Benefits beyond gut health

by Staff
Share This:

The advantages of probiotics are expanding as recent scientific evidence suggests heart-health benefits from the micoroganisms as well as additional gut-health benefits.

A recent study conducted in Montreal by researchers at McGill University and presented at the American Heart Association’s Scientific Sessions 2012 suggested probiotics may help lower cholesterol. The study tracked 127 adults for nine weeks and found a 12% reduction in low-density lipoprotein (LDL – often referred to as bad cholesterol) and 9% reduction in total cholesterol among those participants who took a probiotic twice a day versus those who took a placebo. Specifically, the probiotic reduced molecules known as cholesterol ester saturated fatty acids, which have been linked to plaque buildup in arteries. Additionally, the probiotic worked at doses of just 200 mg per day, which is lower than doses of soluble fiber or other natural fiber products used to reduce cholesterol.

DuPont Nutrition & Health manufactures and markets the Howaru Restore probiotic formulation that is said to lower the risk of antibiotic-associated gastrointestinal symptoms. The formulation has been found effective in reducing the impact of antibiotic-associated diarrhea in patients under antibiotic therapy. The benefits include a significant reduction in the number of episodes of antibiotic-associated diarrhea, a reduction in the duration of diarrhea and the number of liquid stools, and a reduction of diarrhea-associated symptoms such as fever, bloating and abdominal pain.

Other recent innovations in probiotic supplements have centered on new brands, new strains and alternate forms, said Michael Petschek, marketing director at i-Health, Inc., a division of Royal DSM, Heerlen, The Netherlands. Some new forms being introduced include easy-to-consume gummies and chewable tablets.

“The growth of probiotics has come from strong consumer interest in the digestive and immune health benefits of these micro-organisms,” Mr. Petschek said.

Manufacturers of probiotic supplements also have generated consumer interest by applying marketing support toward probiotic brands. Category advertising levels in 2011 doubled to $85 million, Mr. Petschek said.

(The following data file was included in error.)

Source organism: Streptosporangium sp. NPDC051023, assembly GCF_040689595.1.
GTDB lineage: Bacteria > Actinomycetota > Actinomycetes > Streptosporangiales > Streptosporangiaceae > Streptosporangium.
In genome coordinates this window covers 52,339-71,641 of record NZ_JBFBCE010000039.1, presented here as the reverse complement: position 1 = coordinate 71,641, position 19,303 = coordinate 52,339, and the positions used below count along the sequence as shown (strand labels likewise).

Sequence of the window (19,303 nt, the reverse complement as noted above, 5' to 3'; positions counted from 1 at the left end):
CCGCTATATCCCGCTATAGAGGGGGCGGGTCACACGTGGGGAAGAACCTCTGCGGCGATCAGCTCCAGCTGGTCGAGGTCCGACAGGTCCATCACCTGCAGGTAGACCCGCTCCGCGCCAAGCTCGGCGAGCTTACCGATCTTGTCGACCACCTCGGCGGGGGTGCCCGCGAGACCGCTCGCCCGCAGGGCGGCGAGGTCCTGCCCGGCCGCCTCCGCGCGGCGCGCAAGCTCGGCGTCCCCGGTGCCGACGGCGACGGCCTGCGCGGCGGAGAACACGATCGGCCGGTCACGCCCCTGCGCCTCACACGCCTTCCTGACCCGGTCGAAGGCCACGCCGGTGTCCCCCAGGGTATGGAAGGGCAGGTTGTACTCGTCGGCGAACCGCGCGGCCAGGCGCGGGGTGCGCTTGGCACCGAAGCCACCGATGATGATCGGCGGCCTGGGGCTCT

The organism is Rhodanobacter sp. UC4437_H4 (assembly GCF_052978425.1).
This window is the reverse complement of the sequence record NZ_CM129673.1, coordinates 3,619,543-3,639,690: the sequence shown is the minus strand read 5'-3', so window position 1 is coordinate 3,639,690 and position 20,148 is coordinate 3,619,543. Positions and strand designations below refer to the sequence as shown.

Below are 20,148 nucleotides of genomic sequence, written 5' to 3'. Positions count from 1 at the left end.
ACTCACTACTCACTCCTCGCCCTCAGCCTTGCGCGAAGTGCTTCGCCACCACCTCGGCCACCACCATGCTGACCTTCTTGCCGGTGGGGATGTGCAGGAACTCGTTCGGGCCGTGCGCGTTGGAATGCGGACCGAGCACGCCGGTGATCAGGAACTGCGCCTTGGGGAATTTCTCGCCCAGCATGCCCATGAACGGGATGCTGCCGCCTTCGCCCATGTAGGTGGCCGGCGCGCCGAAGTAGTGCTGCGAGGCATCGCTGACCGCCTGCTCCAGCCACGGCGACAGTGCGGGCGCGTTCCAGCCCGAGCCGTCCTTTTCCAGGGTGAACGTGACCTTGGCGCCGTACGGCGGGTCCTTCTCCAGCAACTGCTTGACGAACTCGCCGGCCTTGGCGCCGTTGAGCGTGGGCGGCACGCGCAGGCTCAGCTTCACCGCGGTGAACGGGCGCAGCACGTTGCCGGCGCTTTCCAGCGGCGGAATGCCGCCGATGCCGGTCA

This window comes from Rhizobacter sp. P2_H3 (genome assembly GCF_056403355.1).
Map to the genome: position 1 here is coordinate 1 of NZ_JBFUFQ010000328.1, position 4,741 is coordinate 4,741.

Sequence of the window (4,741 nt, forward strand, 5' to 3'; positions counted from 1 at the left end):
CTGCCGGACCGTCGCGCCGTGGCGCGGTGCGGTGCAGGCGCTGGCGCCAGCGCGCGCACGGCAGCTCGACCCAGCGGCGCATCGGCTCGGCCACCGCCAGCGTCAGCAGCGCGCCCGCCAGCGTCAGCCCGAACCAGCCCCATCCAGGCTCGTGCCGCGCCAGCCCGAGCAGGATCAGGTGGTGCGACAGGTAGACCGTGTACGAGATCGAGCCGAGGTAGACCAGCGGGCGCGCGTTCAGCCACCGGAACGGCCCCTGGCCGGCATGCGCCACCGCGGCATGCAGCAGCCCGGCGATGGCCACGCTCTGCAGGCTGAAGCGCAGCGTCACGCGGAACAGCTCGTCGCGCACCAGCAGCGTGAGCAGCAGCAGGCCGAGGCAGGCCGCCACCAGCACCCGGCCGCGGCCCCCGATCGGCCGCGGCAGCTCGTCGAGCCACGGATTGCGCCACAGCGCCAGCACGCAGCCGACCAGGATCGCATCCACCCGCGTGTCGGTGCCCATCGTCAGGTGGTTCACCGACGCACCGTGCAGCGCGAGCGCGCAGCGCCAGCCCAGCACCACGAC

Innova Market Insights analyst Natalie Tremellen said probiotics now are being applied in markets such as juice and juice beverages, cheese, ice cream, breakfast cereals, cereal and energy bars, chilled desserts, baby food, and bread and bread products.

In efforts to expand product categories containing probiotics, Orlando Baking Co. has a True Grains line of bread with probiotics. The line includes honey wheat and Seed’licious varieties. KeVita Inc., Los Angeles, sells a line of certified organic probiotic drinks in coconut, mango coconut, strawberry acai coconut, pomegranate coconut, lemon ginger, pomegranate, living greens and pomegranate black tea varieties. In addition, Ilios Greek Yogurt Butter recently launched in the United States as a butter made with traditionally strained Greek yogurt and 25% less fat and 30% less calories.

Ganeden Biotech has partnered with its supplier, Glanbia Nutritionals, to expand the GanedenBC30 shelf-stable probiotics strain to more than 50 foods and beverages in various product categories. GanedenBC30 is shelf-stable, requires no refrigeration and may be baked, boiled or frozen while retaining viability, allowing for use in a variety of applications. The product has a hardened spore inside each cell that acts as a natural protective shield against the heat and pressure of manufacturing and the strong acids in the stomach, allowing it to arrive alive in the intestines. The product also entered the sports nutrition market earlier this year and now is featured in various products. Probiotics may be helpful in sports nutrition as the stress of exercise and large amounts of protein may cause immune system inhibition and digestive issues, according to the companies.

According to Innova, global product launch activity for products with probiotics increased 17% from 2010 to 2011, and a similar increase has been seen through the first nine months of 2012.

Comment on this Article
We welcome your thoughtful comments. Please comply with our Community rules.

 

 


The views expressed in the comments section of Food Business News do not reflect those of Food Business News or its parent company, Sosland Publishing Co., Kansas City, Mo. Concern regarding a specific comment may be registered with the Editor by clicking the Report Abuse link.